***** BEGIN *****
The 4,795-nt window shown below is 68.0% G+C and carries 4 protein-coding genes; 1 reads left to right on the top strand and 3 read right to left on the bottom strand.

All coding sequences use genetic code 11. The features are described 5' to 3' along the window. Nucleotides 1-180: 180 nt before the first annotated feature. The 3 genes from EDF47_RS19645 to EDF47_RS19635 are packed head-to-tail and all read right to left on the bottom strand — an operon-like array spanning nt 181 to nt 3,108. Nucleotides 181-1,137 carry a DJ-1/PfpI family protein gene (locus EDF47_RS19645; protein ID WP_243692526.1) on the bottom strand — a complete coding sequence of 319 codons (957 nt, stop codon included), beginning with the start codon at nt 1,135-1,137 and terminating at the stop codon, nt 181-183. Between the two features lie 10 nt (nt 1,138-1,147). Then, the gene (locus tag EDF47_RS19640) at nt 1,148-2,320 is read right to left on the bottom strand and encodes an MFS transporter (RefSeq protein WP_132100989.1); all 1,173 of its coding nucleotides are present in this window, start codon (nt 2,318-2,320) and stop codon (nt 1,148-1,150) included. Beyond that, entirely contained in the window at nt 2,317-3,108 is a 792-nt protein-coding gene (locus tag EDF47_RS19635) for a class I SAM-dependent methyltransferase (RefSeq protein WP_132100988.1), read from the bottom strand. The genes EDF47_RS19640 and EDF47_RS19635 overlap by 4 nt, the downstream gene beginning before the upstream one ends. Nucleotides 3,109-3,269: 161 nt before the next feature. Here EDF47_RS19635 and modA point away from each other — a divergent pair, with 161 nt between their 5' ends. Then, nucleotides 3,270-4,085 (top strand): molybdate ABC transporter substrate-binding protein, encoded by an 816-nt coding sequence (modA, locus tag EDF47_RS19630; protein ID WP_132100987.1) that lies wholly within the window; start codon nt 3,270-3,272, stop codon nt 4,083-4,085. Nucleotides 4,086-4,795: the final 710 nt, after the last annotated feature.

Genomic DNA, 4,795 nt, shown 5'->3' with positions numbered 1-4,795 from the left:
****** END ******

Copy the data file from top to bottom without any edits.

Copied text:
The 4,795-nt window shown below is 68.0% G+C and carries 4 protein-coding genes; 1 reads left to right on the top strand and 3 read right to left on the bottom strand.

All coding sequences use genetic code 11. The features are described 5' to 3' along the window. Nucleotides 1-180: 180 nt before the first annotated feature. The 3 genes from EDF47_RS19645 to EDF47_RS19635 are packed head-to-tail and all read right to left on the bottom strand — an operon-like array spanning nt 181 to nt 3,108. Nucleotides 181-1,137 carry a DJ-1/PfpI family protein gene (locus EDF47_RS19645; protein ID WP_243692526.1) on the bottom strand — a complete coding sequence of 319 codons (957 nt, stop codon included), beginning with the start codon at nt 1,135-1,137 and terminating at the stop codon, nt 181-183. Between the two features lie 10 nt (nt 1,138-1,147). Then, the gene (locus tag EDF47_RS19640) at nt 1,148-2,320 is read right to left on the bottom strand and encodes an MFS transporter (RefSeq protein WP_132100989.1); all 1,173 of its coding nucleotides are present in this window, start codon (nt 2,318-2,320) and stop codon (nt 1,148-1,150) included. Beyond that, entirely contained in the window at nt 2,317-3,108 is a 792-nt protein-coding gene (locus tag EDF47_RS19635) for a class I SAM-dependent methyltransferase (RefSeq protein WP_132100988.1), read from the bottom strand. The genes EDF47_RS19640 and EDF47_RS19635 overlap by 4 nt, the downstream gene beginning before the upstream one ends. Nucleotides 3,109-3,269: 161 nt before the next feature. Here EDF47_RS19635 and modA point away from each other — a divergent pair, with 161 nt between their 5' ends. Then, nucleotides 3,270-4,085 (top strand): molybdate ABC transporter substrate-binding protein, encoded by an 816-nt coding sequence (modA, locus tag EDF47_RS19630; protein ID WP_132100987.1) that lies wholly within the window; start codon nt 3,270-3,272, stop codon nt 4,083-4,085. Nucleotides 4,086-4,795: the final 710 nt, after the last annotated feature.

Genomic DNA, 4,795 nt, shown 5'->3' with positions numbered 1-4,795 from the left: